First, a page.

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Which IRA Is Right for You?
Discover the Benefits of a Roth IRA
Straight Answers to Your IRA Questions
Rollovers, Direct Rollovers, and Transfers

What's the difference?

Traditional IRA - The traditional IRA is an account which allows you to defer taxes on your earnings until they are withdrawn. Also, certain contributions are tax deductible in the tax year for which they are made.

Roth IRA - The Roth IRA is a nondeductible account that features tax-free withdrawals for certain distribution reasons after a five-year holding period. Since Roth IRA contributions are nondeductible and taxed in the year they are earned, people who expect to be in a higher tax bracket when they retire may benefit more from these accounts than from a traditional IRA.

Am I Eligible for Either Account?

Traditional IRA - If you are under age 70 1/2 for the entire tax year and have earned income (or your spouse has earned income), you are eligible to establish a traditional IRA, even if you already participate in any type of government plan, tax-sheltered annuity, simplified employee pension (SEP) plan, Savings Incentive Match Plan for Employees of Small Employers (SIMPLE), or qualified plan (pension or profit sharing) established by an employer.

Roth IRA - Basically, there are two requirements for eligibility to contribute to a Roth IRA: you must have earned income (or your spouse) must have earned income, and your modified adjusted gross income (MAGI) cannot exceed certain limits (see the Single / Married, Joint Filers table below).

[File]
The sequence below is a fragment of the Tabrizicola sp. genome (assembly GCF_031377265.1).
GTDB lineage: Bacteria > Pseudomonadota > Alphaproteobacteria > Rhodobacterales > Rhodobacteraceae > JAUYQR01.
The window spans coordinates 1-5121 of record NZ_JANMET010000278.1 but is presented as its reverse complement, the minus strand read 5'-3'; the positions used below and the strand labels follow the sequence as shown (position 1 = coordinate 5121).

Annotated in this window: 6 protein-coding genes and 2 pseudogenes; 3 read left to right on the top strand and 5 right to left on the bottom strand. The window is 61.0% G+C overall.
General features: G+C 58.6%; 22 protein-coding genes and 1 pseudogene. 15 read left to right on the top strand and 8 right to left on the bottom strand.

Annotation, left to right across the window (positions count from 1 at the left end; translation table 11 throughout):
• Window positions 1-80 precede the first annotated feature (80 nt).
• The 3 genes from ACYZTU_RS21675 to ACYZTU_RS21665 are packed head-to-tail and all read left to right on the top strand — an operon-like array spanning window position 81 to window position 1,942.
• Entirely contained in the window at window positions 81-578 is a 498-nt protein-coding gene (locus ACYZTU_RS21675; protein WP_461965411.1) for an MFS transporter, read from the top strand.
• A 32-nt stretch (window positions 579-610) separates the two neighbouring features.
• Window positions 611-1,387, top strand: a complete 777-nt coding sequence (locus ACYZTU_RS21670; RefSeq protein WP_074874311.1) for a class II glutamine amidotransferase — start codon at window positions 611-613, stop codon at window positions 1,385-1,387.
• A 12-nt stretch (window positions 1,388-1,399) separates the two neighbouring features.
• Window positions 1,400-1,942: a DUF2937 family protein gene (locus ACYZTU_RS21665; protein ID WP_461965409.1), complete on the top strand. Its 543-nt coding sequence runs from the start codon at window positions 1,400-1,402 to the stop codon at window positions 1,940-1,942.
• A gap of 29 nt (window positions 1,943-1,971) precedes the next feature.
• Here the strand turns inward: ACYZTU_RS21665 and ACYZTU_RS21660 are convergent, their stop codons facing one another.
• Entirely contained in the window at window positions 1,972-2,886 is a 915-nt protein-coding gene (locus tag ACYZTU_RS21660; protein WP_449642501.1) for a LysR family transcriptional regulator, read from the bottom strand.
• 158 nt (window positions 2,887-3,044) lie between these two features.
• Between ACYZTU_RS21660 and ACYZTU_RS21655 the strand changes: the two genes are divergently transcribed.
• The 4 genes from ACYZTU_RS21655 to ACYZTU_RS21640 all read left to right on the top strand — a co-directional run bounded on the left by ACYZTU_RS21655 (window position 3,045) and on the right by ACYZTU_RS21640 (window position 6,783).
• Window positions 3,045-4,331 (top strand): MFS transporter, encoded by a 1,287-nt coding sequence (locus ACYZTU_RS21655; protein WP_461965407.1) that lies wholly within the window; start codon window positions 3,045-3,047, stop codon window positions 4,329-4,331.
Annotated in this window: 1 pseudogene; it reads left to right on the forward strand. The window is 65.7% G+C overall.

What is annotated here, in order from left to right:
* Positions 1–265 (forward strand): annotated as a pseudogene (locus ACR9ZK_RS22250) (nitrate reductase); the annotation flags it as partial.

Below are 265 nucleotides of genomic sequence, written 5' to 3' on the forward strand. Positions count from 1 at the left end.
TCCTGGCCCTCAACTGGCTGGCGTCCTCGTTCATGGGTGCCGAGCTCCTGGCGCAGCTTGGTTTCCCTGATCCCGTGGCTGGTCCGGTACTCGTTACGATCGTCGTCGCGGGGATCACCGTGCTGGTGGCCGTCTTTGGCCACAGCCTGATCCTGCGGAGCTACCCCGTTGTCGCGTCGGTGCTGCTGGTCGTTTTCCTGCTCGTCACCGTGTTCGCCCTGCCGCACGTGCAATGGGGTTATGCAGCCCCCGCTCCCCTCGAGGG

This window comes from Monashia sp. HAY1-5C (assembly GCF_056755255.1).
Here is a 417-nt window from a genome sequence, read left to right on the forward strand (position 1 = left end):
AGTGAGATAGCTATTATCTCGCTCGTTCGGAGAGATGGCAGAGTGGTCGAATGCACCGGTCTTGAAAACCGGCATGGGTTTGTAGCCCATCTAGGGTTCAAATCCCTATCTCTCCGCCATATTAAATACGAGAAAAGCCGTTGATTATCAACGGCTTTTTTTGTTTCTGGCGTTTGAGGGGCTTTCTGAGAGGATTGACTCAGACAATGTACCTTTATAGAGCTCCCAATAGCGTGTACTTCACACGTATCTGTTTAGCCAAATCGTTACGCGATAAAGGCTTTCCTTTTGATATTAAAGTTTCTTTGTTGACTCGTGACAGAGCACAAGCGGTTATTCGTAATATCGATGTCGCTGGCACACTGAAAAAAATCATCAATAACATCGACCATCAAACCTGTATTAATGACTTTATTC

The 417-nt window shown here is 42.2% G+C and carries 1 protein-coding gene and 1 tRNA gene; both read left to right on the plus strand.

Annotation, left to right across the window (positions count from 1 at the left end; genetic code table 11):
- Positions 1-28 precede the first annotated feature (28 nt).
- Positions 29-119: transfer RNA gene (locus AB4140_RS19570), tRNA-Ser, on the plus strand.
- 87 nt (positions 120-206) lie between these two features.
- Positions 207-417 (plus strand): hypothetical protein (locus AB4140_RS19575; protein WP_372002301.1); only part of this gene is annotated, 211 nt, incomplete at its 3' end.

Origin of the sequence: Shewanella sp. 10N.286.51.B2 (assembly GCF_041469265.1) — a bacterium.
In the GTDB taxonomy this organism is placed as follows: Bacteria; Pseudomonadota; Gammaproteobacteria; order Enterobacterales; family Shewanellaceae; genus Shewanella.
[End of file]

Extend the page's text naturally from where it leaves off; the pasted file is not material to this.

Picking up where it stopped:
How Much Can I Contribute?

The Economic Growth and Tax Relief Reconciliation Act (EGTRRA) of 2001 increased the contribution amounts for both traditional and Roth IRAs. EGTRRA further increased contribution amounts for IRA owners who attain age 50 or older by the end of the year, allowing them to "catch-up" on their lost retirement savings.

Tax
Year
Standard
Limit
Catch-up
Amount
Total Limit for Age 50 and Over
2006 - 2007
$4,000
$1,000
$5,000
2008
$5,000
$1,000
$6,000
2009 and thereafter
$5,000 + COLA*
$1,000
$6,000 + COLA*

You can contribute the lesser of the amount applicable to you each year or 100 percent of your earned income. The chart shows the aggregate amount that you can contribute to any Roth and / or traditional IRA for each year.

Roth IRA contributions are further limited by your MAGI.
These prescribed:

Single Filers
MAGI of $95,000 or Less
MAGI Between $95,000 and $110,000
MAGI of $110,000 or More
Full Contribution
Partial Contribution
No Contribution

Married, Joint Filers

MAGI of $150,000 or Less
MAGI Between $150,000 and $160,000
MAGI of $160,000 or More
Full Contribution
Partial Contribution
No Contribution

How Do I Find Out More About Traditional and Roth IRAs?

See any of our IRA representatives. We will explain the nature of these accounts in more detail and help you complete the forms necessary to establish your traditional and / or Roth IRA.

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This information is effective for tax-year 2006 and thereafter. This information is intended to provide general information concerning IRAs. It is not intended to provide legal advice or to be a detailed explanation of the regulations covering these accounts or how they may apply to your individual circumstances. For specific information, you are encouraged to consult your tax or legal professional. IRS Publication 590, individual Retirement Arrangements, and the IRS' web site, www.irs.gov , may also provide helpful information.

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